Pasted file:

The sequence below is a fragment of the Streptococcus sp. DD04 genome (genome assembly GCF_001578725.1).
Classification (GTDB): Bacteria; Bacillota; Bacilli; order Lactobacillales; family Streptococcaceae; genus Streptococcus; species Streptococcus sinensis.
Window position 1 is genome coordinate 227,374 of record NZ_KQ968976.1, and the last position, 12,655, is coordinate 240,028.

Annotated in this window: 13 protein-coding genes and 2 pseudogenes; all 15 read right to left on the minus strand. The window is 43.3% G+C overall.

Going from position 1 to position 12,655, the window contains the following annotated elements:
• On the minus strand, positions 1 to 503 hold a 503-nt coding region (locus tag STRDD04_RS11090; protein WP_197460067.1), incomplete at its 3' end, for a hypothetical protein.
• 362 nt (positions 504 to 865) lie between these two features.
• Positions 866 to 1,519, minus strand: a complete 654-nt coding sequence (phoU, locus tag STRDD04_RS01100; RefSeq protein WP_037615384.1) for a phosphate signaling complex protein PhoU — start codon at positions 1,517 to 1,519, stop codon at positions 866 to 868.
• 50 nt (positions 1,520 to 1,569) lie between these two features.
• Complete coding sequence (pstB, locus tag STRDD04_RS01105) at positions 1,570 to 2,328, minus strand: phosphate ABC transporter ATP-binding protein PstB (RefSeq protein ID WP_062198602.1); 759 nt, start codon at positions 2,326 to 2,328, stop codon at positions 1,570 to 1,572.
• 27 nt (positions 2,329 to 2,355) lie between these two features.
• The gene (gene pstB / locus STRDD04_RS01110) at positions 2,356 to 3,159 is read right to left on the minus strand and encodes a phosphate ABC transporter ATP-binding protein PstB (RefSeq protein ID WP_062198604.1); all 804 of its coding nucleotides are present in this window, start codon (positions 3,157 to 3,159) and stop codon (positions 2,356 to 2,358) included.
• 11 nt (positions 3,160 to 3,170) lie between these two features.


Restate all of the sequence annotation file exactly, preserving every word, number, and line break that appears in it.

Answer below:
The sequence below is a fragment of the Streptococcus sp. DD04 genome (genome assembly GCF_001578725.1).
Classification (GTDB): Bacteria; Bacillota; Bacilli; order Lactobacillales; family Streptococcaceae; genus Streptococcus; species Streptococcus sinensis.
Window position 1 is genome coordinate 227,374 of record NZ_KQ968976.1, and the last position, 12,655, is coordinate 240,028.

Annotated in this window: 13 protein-coding genes and 2 pseudogenes; all 15 read right to left on the minus strand. The window is 43.3% G+C overall.

Going from position 1 to position 12,655, the window contains the following annotated elements:
• On the minus strand, positions 1 to 503 hold a 503-nt coding region (locus tag STRDD04_RS11090; protein WP_197460067.1), incomplete at its 3' end, for a hypothetical protein.
• 362 nt (positions 504 to 865) lie between these two features.
• Positions 866 to 1,519, minus strand: a complete 654-nt coding sequence (phoU, locus tag STRDD04_RS01100; RefSeq protein WP_037615384.1) for a phosphate signaling complex protein PhoU — start codon at positions 1,517 to 1,519, stop codon at positions 866 to 868.
• 50 nt (positions 1,520 to 1,569) lie between these two features.
• Complete coding sequence (pstB, locus tag STRDD04_RS01105) at positions 1,570 to 2,328, minus strand: phosphate ABC transporter ATP-binding protein PstB (RefSeq protein ID WP_062198602.1); 759 nt, start codon at positions 2,326 to 2,328, stop codon at positions 1,570 to 1,572.
• 27 nt (positions 2,329 to 2,355) lie between these two features.
• The gene (gene pstB / locus STRDD04_RS01110) at positions 2,356 to 3,159 is read right to left on the minus strand and encodes a phosphate ABC transporter ATP-binding protein PstB (RefSeq protein ID WP_062198604.1); all 804 of its coding nucleotides are present in this window, start codon (positions 3,157 to 3,159) and stop codon (positions 2,356 to 2,358) included.
• 11 nt (positions 3,160 to 3,170) lie between these two features.